Thursday, August 1, 2013

Green shoots in NZ publishing #2

A QUQ reader queried Hachette’s claim that a factor in their shutting up shop in NZ was how many of us buy books from Amazon and the Book Depository.  See the discussion in the comments on the blogpost here.

Today Lincoln Gould, CEO of Booksellers NZ, blogs:
most international publishers sell more to Amazon and Book Depository (now owned by Amazon) than they are ever likely to sell to all the bookshops in New Zealand put together. Thus, New Zealanders are never likely to see prices from their local bricks and mortar stores matching those that Amazon or Book Depository can command from publishers.
Because Amazon and Book Depository can sell such big quantities around the world, they pay less for their books than NZ distributors do.
Publishers shouldn’t therefore blame bookshops for not buying the quantities they used to, when the publishers sell to Amazon and the like, at prices which often, would not be close to what they offer to local bookshops. [. . . ]
New Zealand booksellers will not sit on their hands and cry.  The change in the publishing landscape does in fact create opportunities – but that’s another story.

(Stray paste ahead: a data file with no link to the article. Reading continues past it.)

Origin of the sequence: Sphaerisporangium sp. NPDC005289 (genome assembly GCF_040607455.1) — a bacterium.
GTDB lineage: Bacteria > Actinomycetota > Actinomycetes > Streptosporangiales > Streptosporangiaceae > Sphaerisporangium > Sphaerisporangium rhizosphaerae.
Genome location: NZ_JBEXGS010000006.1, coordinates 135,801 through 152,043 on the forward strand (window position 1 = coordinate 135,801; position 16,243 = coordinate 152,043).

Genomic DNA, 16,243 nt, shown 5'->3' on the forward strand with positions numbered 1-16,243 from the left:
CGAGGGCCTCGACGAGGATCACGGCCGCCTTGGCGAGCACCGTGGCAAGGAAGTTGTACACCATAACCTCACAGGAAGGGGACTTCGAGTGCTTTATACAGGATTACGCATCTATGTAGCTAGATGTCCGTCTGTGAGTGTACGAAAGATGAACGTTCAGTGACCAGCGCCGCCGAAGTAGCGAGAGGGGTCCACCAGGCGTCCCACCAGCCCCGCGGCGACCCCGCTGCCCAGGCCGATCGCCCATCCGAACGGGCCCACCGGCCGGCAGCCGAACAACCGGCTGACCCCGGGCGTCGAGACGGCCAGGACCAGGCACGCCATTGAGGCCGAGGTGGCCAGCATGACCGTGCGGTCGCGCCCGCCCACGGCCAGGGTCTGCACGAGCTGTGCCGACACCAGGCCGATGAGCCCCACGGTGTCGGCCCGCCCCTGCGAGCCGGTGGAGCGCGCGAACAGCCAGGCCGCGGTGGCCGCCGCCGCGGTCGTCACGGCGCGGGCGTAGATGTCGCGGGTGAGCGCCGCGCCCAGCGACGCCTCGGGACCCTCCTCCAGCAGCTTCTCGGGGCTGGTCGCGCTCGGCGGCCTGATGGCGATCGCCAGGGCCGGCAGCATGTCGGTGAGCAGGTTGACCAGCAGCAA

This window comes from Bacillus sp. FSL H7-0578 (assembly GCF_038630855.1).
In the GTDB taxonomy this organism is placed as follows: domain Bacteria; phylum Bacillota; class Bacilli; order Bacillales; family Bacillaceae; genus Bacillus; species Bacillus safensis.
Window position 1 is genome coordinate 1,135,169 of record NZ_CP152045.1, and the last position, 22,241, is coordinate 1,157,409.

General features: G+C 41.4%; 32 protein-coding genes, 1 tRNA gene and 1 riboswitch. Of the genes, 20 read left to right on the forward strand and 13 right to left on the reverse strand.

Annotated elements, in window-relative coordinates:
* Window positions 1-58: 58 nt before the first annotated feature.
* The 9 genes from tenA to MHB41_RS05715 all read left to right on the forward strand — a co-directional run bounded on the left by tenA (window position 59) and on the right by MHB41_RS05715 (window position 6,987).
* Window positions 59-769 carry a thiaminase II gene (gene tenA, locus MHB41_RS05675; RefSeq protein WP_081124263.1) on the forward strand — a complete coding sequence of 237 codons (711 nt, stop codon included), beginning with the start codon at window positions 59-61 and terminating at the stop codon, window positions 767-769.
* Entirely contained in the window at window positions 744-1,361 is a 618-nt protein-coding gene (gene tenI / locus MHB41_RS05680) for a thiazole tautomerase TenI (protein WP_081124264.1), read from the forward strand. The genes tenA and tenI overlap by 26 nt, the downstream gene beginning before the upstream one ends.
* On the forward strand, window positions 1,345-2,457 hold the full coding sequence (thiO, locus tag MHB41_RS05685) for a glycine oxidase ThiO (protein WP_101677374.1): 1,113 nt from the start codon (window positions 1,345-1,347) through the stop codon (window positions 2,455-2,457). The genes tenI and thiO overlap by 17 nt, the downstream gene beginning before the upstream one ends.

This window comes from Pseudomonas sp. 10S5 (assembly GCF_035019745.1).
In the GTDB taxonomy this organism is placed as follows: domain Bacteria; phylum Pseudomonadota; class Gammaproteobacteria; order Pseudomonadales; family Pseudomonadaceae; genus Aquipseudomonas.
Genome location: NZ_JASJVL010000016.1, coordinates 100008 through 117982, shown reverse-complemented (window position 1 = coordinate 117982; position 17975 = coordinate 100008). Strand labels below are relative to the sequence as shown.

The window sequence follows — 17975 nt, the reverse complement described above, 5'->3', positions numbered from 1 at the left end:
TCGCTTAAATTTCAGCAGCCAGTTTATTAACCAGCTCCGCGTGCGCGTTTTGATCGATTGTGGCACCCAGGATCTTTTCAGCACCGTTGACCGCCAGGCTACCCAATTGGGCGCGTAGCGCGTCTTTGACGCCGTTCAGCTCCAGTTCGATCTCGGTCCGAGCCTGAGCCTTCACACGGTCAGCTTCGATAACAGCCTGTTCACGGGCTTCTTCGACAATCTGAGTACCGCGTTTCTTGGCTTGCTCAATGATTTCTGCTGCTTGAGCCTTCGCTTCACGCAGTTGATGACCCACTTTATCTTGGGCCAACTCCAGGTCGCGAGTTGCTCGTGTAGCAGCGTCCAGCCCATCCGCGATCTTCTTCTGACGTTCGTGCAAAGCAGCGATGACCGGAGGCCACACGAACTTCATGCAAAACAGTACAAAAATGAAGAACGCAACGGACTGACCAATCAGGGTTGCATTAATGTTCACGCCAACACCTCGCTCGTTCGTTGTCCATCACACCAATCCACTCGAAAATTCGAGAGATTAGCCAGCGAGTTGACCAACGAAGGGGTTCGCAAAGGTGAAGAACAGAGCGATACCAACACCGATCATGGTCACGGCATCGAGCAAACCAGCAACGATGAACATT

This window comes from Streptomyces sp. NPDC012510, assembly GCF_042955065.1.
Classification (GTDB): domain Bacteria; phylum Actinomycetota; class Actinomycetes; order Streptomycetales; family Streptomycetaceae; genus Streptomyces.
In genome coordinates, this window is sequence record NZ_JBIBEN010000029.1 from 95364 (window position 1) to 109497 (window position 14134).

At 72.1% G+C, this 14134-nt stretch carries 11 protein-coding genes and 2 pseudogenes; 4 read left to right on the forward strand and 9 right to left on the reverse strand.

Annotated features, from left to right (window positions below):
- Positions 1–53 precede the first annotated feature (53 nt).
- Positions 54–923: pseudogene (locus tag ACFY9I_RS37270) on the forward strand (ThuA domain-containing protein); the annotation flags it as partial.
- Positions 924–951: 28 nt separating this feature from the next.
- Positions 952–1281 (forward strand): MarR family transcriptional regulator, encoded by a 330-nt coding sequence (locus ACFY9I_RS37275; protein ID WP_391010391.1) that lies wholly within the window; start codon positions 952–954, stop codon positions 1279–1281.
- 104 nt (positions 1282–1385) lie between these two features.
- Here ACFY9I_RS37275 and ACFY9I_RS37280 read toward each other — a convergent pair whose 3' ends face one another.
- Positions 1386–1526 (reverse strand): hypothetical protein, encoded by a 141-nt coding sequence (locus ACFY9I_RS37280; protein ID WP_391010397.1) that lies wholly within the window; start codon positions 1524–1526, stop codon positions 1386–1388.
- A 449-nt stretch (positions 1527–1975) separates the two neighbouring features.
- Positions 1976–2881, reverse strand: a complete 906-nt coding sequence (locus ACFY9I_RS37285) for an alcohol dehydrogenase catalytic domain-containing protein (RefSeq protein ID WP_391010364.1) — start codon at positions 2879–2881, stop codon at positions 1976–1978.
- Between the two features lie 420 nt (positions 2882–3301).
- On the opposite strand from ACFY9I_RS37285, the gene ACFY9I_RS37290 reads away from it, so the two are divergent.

Just one example: sports books. Many publishers have produced sports books over the years but Hachette was superb at it, building on the work of sports specialist Moa, which was absorbed into what became Hachette NZ (it was founded by John Blackwell,  whose son Geoff has been spectacularly successful worldwide while remaining Auckland-based). 

The other big publishers have done sports books well but not as consistently and not for as long. With all due respect, it’s hard to see Finlay Macdonald at HarperCollins or Nicola Legat at Random really getting enthusiastic about the genre. So there is a gap in the market. Readers will still pay for the books – but who will create them? That faint sound I hear is not chickens scratching, it is plans hatching.

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